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While looking through the docs, and specifically here http://docs.python.org/2/reference/expressions.html#is, I still can't find the dunder/protocol method that defines the implementation of the Python keyword is. What method determines it? From what I understand, all is does is to compare the results of the id function when called on two objects.

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marked as duplicate by abarnert, Steven Rumbalski, nneonneo, Vitus, Karl Anderson Aug 29 '13 at 1:23

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You are right; and id returns the memory location of the object. So unless you want to put your object in some specific location in RAM, you should never need to write your own is implementation. If you want to check for equivalence of two objects, use __eq__ instead – inspectorG4dget Aug 28 '13 at 19:21
    
@inspectorG4dget Thanks! – Edgar Aroutiounian Aug 28 '13 at 19:23
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I just learned the meaning of dunder! – Steven Rumbalski Aug 28 '13 at 19:23
    
@StevenRumbalski Ha, upvote the thread to show appreciate :p – Edgar Aroutiounian Aug 28 '13 at 19:23
    
@inspectorG4dget: That's a little misleading, because it's only true for CPython. Jython or PyPy couldn't return a memory location even if they wanted to. – abarnert Aug 28 '13 at 19:34
up vote 10 down vote accepted

There is no dunder method for is. You can't override it, and that's intentional. The whole point of is is that it tells you whether two expressions reference the same value. So it has to be false, by definition, for two different values. So there's no need to override it.

As the docs put it:

The operators is and not is test for object identity: x is y is true if and only if x and y are the same object.

(There's a little more in the Data model docs.)


Also, is doesn't compare the results of id.

id is just defined to return "an integer which is guaranteed to be unique and constant for this object during its lifetime". Which means is certainly could use id, but I don't know of any implementation where it does.

That being said, in CPython, it does effectively the same thing under the covers—is checks that the pointers are equal, while id casts the pointer into an integer and returns it. So the only difference between implementing it directly vs. implementing it via id would be an extra pair of function calls and a cast that would compile to no machine code…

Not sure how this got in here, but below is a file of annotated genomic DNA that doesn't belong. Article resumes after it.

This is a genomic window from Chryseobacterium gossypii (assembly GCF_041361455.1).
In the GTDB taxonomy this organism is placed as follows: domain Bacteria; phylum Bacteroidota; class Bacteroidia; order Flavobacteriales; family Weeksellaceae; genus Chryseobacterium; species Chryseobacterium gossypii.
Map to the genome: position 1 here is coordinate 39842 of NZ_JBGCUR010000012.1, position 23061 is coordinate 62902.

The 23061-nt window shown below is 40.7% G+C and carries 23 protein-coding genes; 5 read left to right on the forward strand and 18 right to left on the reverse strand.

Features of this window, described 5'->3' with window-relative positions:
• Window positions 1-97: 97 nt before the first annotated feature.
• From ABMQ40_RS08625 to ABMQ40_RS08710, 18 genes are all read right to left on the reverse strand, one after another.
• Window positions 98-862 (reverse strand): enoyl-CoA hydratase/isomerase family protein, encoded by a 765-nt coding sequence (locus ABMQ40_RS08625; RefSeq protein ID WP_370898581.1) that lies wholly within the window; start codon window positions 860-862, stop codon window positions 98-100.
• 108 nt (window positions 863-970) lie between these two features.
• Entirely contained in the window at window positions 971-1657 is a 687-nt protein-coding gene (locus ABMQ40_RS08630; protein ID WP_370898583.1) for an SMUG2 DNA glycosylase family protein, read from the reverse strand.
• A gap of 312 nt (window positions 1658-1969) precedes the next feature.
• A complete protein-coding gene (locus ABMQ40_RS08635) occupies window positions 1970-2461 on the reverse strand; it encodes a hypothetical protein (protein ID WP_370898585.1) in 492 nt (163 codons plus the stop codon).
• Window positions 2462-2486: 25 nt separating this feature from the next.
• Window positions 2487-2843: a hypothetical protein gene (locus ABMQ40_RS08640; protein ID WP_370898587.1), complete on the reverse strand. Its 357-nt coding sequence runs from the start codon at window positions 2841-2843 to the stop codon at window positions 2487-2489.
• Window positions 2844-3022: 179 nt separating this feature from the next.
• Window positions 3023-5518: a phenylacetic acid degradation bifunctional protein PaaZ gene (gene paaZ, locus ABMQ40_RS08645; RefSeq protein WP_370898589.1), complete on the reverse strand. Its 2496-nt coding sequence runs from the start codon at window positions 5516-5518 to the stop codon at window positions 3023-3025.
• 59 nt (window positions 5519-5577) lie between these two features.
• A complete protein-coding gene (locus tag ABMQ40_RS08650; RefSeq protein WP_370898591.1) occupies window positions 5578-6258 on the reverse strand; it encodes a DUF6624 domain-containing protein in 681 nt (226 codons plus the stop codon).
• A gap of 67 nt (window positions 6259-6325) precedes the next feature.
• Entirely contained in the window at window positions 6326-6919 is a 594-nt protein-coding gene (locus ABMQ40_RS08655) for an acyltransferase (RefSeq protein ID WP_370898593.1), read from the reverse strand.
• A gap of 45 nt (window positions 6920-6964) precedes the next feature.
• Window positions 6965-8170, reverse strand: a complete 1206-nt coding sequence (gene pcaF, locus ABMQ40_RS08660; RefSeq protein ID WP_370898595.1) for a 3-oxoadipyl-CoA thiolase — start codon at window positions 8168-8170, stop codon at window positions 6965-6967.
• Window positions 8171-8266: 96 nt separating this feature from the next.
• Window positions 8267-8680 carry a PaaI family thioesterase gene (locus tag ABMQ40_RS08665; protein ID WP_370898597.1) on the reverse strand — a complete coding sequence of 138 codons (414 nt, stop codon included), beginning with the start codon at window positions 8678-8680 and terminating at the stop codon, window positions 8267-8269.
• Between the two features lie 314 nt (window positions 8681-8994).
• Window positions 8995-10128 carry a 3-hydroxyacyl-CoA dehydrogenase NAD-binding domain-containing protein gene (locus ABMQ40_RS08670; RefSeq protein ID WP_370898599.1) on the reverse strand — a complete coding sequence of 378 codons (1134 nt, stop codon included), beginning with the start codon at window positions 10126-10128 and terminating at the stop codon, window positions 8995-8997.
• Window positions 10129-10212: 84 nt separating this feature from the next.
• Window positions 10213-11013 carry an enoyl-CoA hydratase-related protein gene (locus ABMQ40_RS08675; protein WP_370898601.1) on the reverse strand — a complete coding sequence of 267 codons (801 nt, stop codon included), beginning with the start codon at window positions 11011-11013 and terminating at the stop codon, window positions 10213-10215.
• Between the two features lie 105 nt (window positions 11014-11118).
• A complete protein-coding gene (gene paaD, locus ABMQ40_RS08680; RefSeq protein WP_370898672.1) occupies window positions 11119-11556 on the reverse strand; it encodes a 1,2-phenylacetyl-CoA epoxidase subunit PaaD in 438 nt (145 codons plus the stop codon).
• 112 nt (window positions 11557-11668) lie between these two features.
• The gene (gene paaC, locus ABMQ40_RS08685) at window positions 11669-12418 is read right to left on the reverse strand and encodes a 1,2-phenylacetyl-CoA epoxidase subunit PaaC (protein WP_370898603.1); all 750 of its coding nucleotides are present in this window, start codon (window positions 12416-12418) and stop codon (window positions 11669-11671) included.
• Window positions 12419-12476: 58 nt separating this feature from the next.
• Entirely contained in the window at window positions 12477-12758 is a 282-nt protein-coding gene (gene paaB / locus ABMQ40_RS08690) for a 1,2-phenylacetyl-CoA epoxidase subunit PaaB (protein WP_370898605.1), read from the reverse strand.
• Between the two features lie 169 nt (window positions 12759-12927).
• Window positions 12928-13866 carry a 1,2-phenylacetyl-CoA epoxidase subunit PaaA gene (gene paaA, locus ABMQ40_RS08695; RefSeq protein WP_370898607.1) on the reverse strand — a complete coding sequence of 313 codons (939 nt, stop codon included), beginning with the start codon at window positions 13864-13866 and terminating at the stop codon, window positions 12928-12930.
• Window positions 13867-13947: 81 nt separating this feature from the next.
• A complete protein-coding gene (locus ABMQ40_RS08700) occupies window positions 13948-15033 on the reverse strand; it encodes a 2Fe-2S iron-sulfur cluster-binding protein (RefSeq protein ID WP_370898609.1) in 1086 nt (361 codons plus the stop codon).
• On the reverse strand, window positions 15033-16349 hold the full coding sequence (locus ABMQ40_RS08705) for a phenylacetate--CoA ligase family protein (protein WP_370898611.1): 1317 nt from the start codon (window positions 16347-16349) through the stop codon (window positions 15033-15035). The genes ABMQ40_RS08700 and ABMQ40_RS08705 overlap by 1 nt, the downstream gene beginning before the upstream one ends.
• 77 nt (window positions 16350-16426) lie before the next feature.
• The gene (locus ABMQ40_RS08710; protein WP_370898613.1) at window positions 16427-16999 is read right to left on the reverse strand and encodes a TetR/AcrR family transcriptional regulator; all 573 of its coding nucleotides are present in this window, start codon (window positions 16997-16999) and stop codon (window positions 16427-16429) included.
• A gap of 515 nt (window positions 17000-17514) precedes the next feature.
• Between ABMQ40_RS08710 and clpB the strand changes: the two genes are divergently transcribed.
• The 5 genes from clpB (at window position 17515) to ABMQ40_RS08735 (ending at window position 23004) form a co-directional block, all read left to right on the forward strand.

But in other implementations, even that may not be true. (Which should be obvious, when you consider that Jython and PyPy are written in languages that don't even have such a thing as a pointer.) For example, in PyPy, is checks that the underlying RPython objects are the same, while id returns a key generated on the fly (and cached if you later call id on the same value).

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Wait, so there is no pure python implementation for is, its all in C? – Edgar Aroutiounian Aug 28 '13 at 19:22
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Nope. If a dies before b is created, they may have the same id despite being different objects. This isn't possible with is, since both objects must survive until the operator is evaluated. – user2357112 Aug 28 '13 at 19:39
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It can be collected between the evaluation of its ID and the creation of b. Consider the call id([]) == id([]) (which returned True when I just tried it). The first list is created, then its ID is evaluated. At this point, there are no more references to it, and it can be GC'd. Then the second list is created, and it's free to reuse the just-collected object. – user2357112 Aug 28 '13 at 19:44
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@EdgarAroutiounian: This problem can also happen if you store id numbers and compare then later. Correctly using id for anything that couldn't be done with is can be tricky; you have to ensure that you only ever compare id numbers of objects with overlapping lifetimes. – Ben Aug 28 '13 at 21:57
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@nmclean: If a and b are variables, they won't be collected, but if they're placeholders for arbitrary expressions, a may be collectable after id(a) is evaluated. Try id([]) == id([]) and see what you get. – user2357112 Aug 29 '13 at 17:46

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